Lazor also shares an historical perspective that he gained over the years from talking with the “old time” grain growers and reading farming publications from the early 20th century. In his first chapter, he provides a captivating account of the history of grain growing in the Northeast starting with the Native American cultivation of the “three sisters” (corn, beans and squash) and including a recent history of the efforts to rebuild a local grain system in the Northeast as part of the local food movement. As well, he sprinkles historical accounts and information throughout the text, and ends the book with his thoughts about the future of grains in our region. For those interested in local grains, Lazor’s book will be an inspiring read; for those venturing to grow grains, it will be a valued and well-worn textbook.
– Ellen Mallory
“Innovations in Local Food Enterprise: Fresh Ideas for a Just and Profitable Food System” asks how consumer prices and producer costs can meet in ways that transition healthy, local food from a privilege to a right. The report offers innovative solutions to overcoming difficult food access and food equity issues with a focus on market-based consumer-driven solutions for low-income underserved communities. www.wallacecenter.org/resourcelibrary/hufedinnovationsreport
The Carolina Farm Stewardship Association has developed 10 enterprise budgets for organic fruit and vegetable production specific to the Carolinas. www.carolinafarmstewards.org/enterprise-budgets/
ATTRA’s “Farmer Knows Best” forum enables farmers, researchers, educators and anyone else interested in sustainable agriculture to converse on more than a dozen topics, including beginning farming, water management, soils and compost, pest management, organic farming, marketing, business and risk, local food systems, livestock and pasture, horticultural and field crops, energy alternatives, sustainable agriculture and education.
An Introduction to Organic Dairy Production is a self-directed online course designed by the eOrganic Dairy Team for Extension educators and other agriculture service providers, and for farmers and students who want to better understand certified organic dairy farming. Each of the 10 modules combines readings, narrated lessons, optional homework exercises, resources and quizzes. The peer-reviewed course has been checked for compliance with National Organic Program regulations. The cost is $150, and 17 CCA CEUs are available for those who complete the course. www.extension.org/pages/69299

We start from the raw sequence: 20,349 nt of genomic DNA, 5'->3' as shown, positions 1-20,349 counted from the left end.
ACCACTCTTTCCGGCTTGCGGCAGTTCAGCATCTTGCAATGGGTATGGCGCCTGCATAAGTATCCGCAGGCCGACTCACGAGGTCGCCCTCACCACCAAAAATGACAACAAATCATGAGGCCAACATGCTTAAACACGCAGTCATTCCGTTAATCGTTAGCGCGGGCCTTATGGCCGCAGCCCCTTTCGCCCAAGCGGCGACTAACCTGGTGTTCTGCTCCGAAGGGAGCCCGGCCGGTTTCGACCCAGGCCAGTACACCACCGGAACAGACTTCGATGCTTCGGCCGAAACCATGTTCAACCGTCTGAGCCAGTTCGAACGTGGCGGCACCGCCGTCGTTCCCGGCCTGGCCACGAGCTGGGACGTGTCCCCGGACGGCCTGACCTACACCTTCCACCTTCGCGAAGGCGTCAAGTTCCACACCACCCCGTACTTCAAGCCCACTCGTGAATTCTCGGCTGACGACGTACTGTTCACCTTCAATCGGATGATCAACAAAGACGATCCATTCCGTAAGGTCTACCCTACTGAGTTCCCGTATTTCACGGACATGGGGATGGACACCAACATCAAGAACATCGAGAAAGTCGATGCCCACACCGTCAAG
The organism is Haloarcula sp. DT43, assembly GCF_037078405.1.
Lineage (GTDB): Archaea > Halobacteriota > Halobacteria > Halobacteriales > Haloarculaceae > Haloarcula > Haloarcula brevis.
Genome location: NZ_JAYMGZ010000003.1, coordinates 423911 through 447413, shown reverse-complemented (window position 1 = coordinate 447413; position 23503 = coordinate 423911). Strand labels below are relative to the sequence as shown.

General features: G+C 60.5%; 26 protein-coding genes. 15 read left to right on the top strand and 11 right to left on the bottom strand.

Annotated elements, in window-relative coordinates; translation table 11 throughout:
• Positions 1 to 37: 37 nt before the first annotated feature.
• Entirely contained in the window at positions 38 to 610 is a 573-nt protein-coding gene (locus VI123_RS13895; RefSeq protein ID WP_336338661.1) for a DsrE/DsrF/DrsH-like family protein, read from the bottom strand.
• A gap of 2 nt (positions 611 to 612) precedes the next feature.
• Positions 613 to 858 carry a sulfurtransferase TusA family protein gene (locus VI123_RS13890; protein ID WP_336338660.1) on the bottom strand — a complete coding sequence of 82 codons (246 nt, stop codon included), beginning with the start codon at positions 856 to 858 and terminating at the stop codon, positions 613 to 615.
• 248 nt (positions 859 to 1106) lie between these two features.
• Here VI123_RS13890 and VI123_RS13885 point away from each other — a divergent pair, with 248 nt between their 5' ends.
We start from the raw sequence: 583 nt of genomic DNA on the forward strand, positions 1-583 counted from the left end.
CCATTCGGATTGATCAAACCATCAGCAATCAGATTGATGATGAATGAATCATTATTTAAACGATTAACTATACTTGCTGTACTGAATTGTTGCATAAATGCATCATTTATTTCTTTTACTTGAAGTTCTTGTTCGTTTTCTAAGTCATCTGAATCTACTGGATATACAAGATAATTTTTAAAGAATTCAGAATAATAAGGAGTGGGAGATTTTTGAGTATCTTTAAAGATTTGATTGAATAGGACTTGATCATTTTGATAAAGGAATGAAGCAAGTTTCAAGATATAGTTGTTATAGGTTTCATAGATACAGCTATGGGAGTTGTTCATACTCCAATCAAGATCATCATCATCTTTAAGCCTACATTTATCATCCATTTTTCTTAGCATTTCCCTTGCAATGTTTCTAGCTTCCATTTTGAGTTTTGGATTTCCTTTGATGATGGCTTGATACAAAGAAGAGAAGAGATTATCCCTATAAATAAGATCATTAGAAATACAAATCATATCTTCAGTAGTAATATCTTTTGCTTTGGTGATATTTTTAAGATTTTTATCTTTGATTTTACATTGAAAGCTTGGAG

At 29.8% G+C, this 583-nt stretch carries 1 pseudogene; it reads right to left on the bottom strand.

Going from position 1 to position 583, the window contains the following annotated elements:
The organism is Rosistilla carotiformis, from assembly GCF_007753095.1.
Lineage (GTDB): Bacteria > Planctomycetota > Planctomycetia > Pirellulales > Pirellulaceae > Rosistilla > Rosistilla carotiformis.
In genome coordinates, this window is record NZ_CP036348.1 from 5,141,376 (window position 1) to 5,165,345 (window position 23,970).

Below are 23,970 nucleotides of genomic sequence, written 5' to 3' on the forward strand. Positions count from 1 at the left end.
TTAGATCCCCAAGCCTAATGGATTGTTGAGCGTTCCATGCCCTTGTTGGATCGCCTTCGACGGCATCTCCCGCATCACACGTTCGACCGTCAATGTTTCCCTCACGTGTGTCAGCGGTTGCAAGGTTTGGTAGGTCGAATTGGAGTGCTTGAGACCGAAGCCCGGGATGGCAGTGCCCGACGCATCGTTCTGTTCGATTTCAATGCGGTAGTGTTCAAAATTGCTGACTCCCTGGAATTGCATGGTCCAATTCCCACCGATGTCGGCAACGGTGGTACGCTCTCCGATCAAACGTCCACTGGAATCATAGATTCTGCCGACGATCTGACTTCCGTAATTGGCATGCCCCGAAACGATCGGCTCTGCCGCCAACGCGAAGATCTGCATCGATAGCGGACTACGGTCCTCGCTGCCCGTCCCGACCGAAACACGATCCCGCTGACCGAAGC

The University of Vermont Farmer Training Program is a 6-month intensive program (May 5 to October 31, 2014) for aspiring farmers and food systems advocates that provides a hands-on, skills-based education in sustainable agriculture. Participants in this full-time program can manage their own growing site, take classes from professors and expert farmers, and rotate as workers and learners on successful, diverse farms in the Burlington area. The program provides an intense, supportive experience where participants leave with a Certificate in Sustainable Farming, a deeper understanding of agricultural management and small-scale farming, and the entrepreneurial skills to start their own operation. http://learn.uvm.edu/sustainability/farmer-training/
A Farmer’s Guide to Food Safety and Conservation: Facts, Tips and Frequently Asked Questions, co-published in 2013 by Wild Farm Alliance and Community Alliance with Family Farmers, reviews basic factors that affect the survival and movement of foodborne pathogens on the farm, and how healthy, diverse ecosystems can help check pathogens. The FAQs address everything from wildlife and compost issues to CSA visitors on the farm. Another section gives tips for a successful food safety inspection. The resources link to web pages where your auditor can learn about co-management of food safety and conservation. www.wildfarmalliance.org/resources/FS_Facts_Tip_FAQ.htm
Agroforestry: USDA Reports to America details how agroforestry practices are helping farmers, ranchers and woodland owners enhance agricultural productivity, protect the environment and increase profits. www.usda.gov/wps/portal/usda/usdahome?contentid=2013/10/0202.xml
A Race Horse Herbal (www.racehorseherbal.com/index.html) is the online precursor to Doug Ahart’s coming text, A Racehorse Herbal. MOFGA member Jack Kertesz says our readers may be interested in the common medicinal plants and holistic techniques noted here.